The US Army practiced drone-assisted battlefield blood delivery in a recent Project Convergence 22 exercise.
An FVR-90 drone flew with blood packages in the Mojave desert, dropping them off at Fort Irwin in a simulated mass-casualty situation.
The parachute-tethered packages were then dropped to the ground for collection by medics.
Temperature-Controlled Blood Delivery
The L3Harris unmanned aircraft can carry up to 22 pounds (10 kilograms) for a maximum distance of 250 miles (402 kilometers), remaining aloft for up to 12 hours.
The drone’s autonomous portable refrigeration unit keeps the blood refrigerated throughout the journey, Stars and Stripes reported.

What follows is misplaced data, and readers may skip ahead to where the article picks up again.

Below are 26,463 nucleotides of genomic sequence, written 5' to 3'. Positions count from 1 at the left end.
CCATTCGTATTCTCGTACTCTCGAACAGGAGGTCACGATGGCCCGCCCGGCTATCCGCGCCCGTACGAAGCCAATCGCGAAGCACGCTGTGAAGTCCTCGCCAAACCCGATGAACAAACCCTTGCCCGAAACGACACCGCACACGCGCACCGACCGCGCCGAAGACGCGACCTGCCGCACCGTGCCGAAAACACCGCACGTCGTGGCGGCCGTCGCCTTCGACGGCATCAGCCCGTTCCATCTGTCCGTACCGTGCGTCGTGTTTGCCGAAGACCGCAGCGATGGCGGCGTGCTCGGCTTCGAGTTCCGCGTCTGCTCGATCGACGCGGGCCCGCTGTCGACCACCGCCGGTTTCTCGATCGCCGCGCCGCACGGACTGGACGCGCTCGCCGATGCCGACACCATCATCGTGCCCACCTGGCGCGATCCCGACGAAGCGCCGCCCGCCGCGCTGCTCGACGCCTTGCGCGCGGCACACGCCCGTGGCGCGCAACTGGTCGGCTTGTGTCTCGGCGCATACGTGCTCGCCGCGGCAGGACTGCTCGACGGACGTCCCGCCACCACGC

Lessons From Past Conflicts
Army medical officials recommended drone-assisted blood delivery as one of seven research fields to improve the Pentagon’s blood supply program in the summer.
Lessons from the Iraq and Afghanistan wars and the ongoing Ukraine-Russia conflict informed the recommendations, the outlet wrote, citing service researchers.
Costs Less Without Risking Lives
The US enjoyed “complete air superiority” in Iraq and Afghanistan, which allowed safe and speedy evacuations of wounded soldiers by helicopter.
However, against a more capable adversary with modern air defenses and aircraft, the situation would be more challenging, the outlet observed.
“I think it’s going to come down to drone delivery of blood by some type of unmanned vehicle that can fly in and drop off more blood or more bullets, whatever is needed,” the outlet quoted US Air Force Col. Stacy Shackelford as saying.
Apart from being speedier and safer, drone-assisted blood supply also costs less than other methods.